In this video, you’ll learn more about your instructor and this course. In this course, you’ll learn the basics of functions in R. You’ll see how functions are basically blocks of code that can be invoked in a parameterized fashion. You’ll learn about the use of the return function in order to return values, and you’ll learn why R is set to support functions as first-class citizens. You’ll create nested environments as well. FREE ACCESS
  • 7m 9s
    In this video, you’ll watch a demo. In this demo, you’ll see function in R is pretty much like a function in any other programming language. You’ll see it's a block of code you can invoke by name and that you can parameterize, you can pass in specific input arguments, and the return value will usually change accordingly. You’ll start with some built-in functions. Onscreen, you’ll see the question mark operator with the function sample. FREE ACCESS
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    3.  Returning Data from Functions in R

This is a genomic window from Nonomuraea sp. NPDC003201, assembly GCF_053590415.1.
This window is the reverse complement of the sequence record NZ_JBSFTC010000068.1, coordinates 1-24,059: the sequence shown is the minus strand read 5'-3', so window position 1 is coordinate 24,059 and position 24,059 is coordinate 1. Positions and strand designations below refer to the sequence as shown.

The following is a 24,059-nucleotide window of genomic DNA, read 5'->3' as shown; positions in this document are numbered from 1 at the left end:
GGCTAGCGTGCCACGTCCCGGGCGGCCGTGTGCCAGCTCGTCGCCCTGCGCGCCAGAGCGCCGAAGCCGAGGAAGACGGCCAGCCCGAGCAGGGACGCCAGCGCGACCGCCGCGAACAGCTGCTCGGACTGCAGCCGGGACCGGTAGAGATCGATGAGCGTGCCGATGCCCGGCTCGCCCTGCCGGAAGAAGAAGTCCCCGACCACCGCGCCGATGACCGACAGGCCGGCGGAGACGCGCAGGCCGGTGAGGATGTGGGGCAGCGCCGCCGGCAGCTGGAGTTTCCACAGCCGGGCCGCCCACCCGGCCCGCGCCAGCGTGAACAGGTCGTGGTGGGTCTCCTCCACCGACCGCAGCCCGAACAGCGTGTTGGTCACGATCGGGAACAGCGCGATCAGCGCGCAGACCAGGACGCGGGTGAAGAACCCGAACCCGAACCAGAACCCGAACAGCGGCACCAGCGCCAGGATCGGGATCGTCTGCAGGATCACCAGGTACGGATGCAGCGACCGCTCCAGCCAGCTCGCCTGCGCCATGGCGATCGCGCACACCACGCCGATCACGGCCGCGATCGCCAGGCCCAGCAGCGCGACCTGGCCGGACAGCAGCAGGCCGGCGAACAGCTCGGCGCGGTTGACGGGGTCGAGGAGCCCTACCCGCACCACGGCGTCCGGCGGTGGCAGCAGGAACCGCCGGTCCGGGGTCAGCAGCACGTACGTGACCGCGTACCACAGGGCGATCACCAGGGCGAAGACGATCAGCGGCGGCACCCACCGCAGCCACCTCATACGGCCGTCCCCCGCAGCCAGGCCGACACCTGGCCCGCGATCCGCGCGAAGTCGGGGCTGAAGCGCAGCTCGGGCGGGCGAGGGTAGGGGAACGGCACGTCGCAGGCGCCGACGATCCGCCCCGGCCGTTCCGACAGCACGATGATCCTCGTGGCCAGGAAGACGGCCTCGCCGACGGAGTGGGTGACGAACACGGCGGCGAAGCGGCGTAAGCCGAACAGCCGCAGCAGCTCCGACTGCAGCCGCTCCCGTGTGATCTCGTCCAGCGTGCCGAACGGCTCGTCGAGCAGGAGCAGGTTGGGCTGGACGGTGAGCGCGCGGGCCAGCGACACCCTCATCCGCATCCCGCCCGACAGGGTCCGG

9m 37s
    In this video, you’ll watch a demo. In this demo, you’ll continue working with functions. You'll pick up right where you left off at the end of the last demo. You had just defined your first custom function and invoked it. The output of that invocation is visible onscreen now. You’ll see any function must be defined before it can be invoked. Here you’ll type out the name of a function called compute_square. FREE ACCESS
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    4.  Using Named Arguments in R
    8m 51s
    In this video, you’ll watch a demo. In this demo, you’ll continue to explore functions in R. You’re building up towards the idea of functions as first-class objects. First, you’ll have to understand some basic properties of R functions. To begin with, you’ll learn functions in R can return complex types. Onscreen, you’ll see a function which returns a list. FREE ACCESS
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    5.  Using Default Arguments in R
    12m 21s